Axion Polymers has supplied its 100% recycled polymer from end-of-life vehicles to help a leading automotive manufacturer demonstrate the use of sustainable components in new cars.
Axpoly PP polymer was blended 50/50 with a polypropylene recycled from packaging waste to achieve a specification required by vehicle designers for reuse in new vehicle components.
An initial sample of this plastic blend has been used successfully to mould both internal and external body parts for a new car in a collaborative demonstration project for Volvo Car Group involving more than 40 suppliers of vehicle components.
Axion’s strong technical expertise and continual development of high-quality recycled polymer grades that can replace virgin plastics in new cars supports the automotive industry in its transition from a ‘Linear’ to a Circular Economy.
At the Ocean Summit conference, held in June at Gothenburg, Sweden, Volvo Car Group set out its ambition that at least 25% of the plastics used in every newly-launched Volvo car will be made from recycled material after 2025. The car maker unveiled a specially-built version of its XC60 T8 plug-in hybrid SUV model which has over 170 plastic parts (circa 60 kilos) made out of recycled plastics in place of virgin polymers.
The recycled-plastics XC60 was revealed at the Ocean Summit during the Gothenburg Volvo Ocean Race stopover. The race’s focus on sustainability centres on a partnership with the United Nations Environment Clean Seas campaign, focussing on the call to action ‘Turn the Tide on Plastic’.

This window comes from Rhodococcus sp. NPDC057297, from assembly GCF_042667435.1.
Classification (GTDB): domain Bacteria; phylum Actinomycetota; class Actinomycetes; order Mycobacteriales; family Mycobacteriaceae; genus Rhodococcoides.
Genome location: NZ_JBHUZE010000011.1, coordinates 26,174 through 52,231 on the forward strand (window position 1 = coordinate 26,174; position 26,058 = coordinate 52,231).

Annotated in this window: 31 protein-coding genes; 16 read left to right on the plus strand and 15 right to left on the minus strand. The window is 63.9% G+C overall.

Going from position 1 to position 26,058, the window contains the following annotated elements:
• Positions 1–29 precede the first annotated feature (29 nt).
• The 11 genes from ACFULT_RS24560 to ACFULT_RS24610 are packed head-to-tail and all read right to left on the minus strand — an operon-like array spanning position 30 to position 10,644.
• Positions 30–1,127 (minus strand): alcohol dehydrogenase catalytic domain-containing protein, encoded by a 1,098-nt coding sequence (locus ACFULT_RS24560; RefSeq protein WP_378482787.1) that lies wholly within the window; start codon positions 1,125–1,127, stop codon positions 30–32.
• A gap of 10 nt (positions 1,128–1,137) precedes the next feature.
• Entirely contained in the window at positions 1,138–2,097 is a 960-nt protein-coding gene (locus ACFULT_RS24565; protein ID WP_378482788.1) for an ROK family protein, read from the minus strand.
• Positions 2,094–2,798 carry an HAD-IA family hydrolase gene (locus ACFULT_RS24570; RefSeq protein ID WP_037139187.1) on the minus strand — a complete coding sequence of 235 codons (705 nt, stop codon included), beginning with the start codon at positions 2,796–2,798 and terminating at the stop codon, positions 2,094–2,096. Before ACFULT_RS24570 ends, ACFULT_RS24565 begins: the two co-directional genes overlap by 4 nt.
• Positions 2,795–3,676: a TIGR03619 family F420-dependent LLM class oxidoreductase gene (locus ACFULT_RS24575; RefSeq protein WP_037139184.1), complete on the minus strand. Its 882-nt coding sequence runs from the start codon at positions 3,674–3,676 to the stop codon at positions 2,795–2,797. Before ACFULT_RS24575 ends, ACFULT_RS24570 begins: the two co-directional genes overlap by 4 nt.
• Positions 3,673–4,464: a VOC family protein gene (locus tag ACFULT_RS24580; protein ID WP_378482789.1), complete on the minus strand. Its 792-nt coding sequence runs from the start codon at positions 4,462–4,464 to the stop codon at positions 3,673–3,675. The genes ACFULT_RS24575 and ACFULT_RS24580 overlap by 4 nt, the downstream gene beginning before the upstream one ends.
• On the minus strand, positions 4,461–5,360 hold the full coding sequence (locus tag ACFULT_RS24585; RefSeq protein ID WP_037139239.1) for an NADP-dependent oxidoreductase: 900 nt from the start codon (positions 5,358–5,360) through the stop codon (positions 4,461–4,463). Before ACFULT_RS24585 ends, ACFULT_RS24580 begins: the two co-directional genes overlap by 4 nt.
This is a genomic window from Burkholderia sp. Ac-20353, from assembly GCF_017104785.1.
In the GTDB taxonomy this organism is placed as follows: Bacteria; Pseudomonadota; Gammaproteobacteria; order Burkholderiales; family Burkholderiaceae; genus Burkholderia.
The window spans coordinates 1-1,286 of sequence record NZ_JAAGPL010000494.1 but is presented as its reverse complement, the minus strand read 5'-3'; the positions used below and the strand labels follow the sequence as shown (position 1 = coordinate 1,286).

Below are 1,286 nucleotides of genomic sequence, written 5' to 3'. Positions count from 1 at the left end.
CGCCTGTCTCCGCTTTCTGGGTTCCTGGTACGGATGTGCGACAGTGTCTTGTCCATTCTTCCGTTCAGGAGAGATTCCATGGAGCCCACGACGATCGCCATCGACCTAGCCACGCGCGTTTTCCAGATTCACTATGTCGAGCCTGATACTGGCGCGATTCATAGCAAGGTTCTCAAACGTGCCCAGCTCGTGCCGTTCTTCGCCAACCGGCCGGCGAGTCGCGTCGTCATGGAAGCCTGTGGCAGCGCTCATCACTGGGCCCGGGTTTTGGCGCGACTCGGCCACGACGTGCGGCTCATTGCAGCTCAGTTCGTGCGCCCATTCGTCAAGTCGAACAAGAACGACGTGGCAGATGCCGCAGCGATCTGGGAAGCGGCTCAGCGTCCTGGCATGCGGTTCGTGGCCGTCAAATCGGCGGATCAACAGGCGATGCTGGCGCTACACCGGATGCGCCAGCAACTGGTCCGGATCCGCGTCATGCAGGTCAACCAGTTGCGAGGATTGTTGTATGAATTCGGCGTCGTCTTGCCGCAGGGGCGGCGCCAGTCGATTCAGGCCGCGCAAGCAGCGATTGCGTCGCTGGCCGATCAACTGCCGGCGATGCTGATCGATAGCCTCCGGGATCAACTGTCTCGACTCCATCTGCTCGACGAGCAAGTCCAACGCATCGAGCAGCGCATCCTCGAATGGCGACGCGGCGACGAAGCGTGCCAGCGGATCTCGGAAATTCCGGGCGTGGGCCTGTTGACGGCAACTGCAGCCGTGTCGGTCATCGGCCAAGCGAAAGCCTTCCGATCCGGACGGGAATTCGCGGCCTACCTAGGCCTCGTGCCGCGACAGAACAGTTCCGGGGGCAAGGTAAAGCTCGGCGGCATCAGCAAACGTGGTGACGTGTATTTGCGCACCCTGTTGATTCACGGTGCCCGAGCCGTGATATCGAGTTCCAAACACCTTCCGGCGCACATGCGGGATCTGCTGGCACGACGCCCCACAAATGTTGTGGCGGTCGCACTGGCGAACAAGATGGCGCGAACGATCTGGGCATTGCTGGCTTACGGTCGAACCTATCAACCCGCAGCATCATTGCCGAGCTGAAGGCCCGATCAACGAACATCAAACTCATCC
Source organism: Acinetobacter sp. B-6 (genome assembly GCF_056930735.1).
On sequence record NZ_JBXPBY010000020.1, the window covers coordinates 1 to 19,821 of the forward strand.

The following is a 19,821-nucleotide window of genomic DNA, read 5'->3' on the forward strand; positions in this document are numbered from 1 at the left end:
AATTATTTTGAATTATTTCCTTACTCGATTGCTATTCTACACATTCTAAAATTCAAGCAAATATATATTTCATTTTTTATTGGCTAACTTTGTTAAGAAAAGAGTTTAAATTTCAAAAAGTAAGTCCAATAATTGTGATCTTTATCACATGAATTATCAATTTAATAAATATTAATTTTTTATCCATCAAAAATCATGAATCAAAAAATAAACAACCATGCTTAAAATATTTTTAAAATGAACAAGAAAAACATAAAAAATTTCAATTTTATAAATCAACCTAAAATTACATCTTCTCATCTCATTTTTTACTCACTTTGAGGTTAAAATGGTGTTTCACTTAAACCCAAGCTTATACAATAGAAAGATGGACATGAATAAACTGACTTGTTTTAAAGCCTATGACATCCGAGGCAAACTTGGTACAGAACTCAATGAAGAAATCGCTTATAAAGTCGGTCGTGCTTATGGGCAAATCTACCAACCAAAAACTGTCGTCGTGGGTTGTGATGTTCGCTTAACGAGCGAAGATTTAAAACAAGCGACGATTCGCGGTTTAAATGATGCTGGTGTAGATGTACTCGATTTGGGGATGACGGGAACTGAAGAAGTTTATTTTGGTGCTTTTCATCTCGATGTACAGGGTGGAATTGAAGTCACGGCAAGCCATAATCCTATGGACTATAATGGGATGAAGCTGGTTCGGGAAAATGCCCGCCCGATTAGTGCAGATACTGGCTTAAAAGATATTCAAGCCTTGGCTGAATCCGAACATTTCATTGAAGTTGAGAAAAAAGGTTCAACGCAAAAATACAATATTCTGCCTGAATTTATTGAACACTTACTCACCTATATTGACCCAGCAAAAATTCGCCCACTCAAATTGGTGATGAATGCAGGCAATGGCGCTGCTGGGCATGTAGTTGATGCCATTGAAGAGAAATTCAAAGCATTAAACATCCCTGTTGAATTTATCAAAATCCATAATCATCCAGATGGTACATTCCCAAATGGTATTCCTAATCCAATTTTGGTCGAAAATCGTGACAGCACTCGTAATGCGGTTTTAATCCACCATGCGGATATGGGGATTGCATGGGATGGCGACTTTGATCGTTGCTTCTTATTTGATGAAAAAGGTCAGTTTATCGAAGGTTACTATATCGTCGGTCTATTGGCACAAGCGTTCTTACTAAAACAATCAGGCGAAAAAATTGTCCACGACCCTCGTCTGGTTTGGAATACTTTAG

Keith Freegard, Associate Consultant at Axion Polymers, who attended the Ocean Summit conference, commented: “It was great to take part in the Ocean Summit debate and to see large multi-national organisations making strong commitments to tackle this worldwide and hugely-significant issue.”
As the main sponsor of the yacht race, Volvo Car Group has taken a ‘strong and leading’ position in its commitment to the increased use of sustainable materials in its vehicles, said Keith.
He added: “Seeing the ‘first adopters’ take the lead in such an important market as motor vehicles really gives me hope that the problem of ocean plastic pollution can be solved by taking such positive action for change.”